Central banks must clearly communicate their economic goals, not only likely interest rate paths and asset purchases, argues the 2014 Annual Report essay released today by the Federal Reserve Bank of Minneapolis. In “The Roadmap and the Destination: Words as a Monetary Policy Tool
,” the Bank’s senior vice president and research director, Sam Schulhofer-Wohl
, suggests that central bank policymakers should clearly explain not just what they intend to do, but also what they intend to achieve—the destination as well as the path.
“Describing the likely future path of policy—the roadmap, if you will—is clearly helpful in steering the economy,” writes Schulhofer-Wohl, noting that his essay expresses his own views, not necessarily those of the Federal Reserve Bank of Minneapolis or of the Federal Reserve System. “But unless policymakers also communicate clearly about the economic goals they aim to achieve—the destination—communications about the likely policy path alone leave the public more uncertain than it needs to be.”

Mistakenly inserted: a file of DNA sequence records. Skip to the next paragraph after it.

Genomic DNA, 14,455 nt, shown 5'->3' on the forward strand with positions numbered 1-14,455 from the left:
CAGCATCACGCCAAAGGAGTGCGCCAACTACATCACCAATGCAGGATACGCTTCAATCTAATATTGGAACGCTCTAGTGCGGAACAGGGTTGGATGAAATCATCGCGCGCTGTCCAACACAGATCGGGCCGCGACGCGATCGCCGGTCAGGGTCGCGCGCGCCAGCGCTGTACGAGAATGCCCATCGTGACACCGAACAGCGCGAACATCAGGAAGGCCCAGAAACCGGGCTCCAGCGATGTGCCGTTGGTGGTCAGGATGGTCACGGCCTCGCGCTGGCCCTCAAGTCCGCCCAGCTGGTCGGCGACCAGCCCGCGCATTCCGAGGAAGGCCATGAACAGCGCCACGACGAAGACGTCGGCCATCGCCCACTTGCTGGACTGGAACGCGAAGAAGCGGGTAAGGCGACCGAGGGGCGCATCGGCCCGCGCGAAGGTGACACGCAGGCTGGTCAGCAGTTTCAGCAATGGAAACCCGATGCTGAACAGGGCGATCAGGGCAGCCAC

Statements from the Federal Open Market Committee (FOMC), the Fed’s primary policymaking body, emphasize that its policies depend on how the economy evolves, observed Schulhofer-Wohl. “This data dependence, though crucial for effective policymaking, can be challenging to communicate,” he writes. He notes that while a communications strategy of describing the likely path of policy instruments such as interest rates is “clearly helpful for financial market participants…it is of limited benefit in helping ordinary households and businesses understand where the economy is headed.”
Central bank policymakers must constantly monitor the economy and adjust policy according to the unforeseeable shocks that all countries experience. “Given the vast variety of possible shocks, communicating about the desired destination is an efficient way to explain how policy will react,” explains Schulhofer-Wohl.
Schulhofer-Wohl notes that although communication came to the fore as a monetary policy tool in the aftermath of the financial crisis, it can be valuable in more ordinary times as well. “If the FOMC does not communicate its goals, the public must infer those goals from the FOMC’s actions. In the stable economic environment that existed before the crisis, such inferences were relatively easy. Today, by contrast, policymakers and the public face an unusual degree of uncertainty about economic fundamentals,” said Schulhofer-Wohl.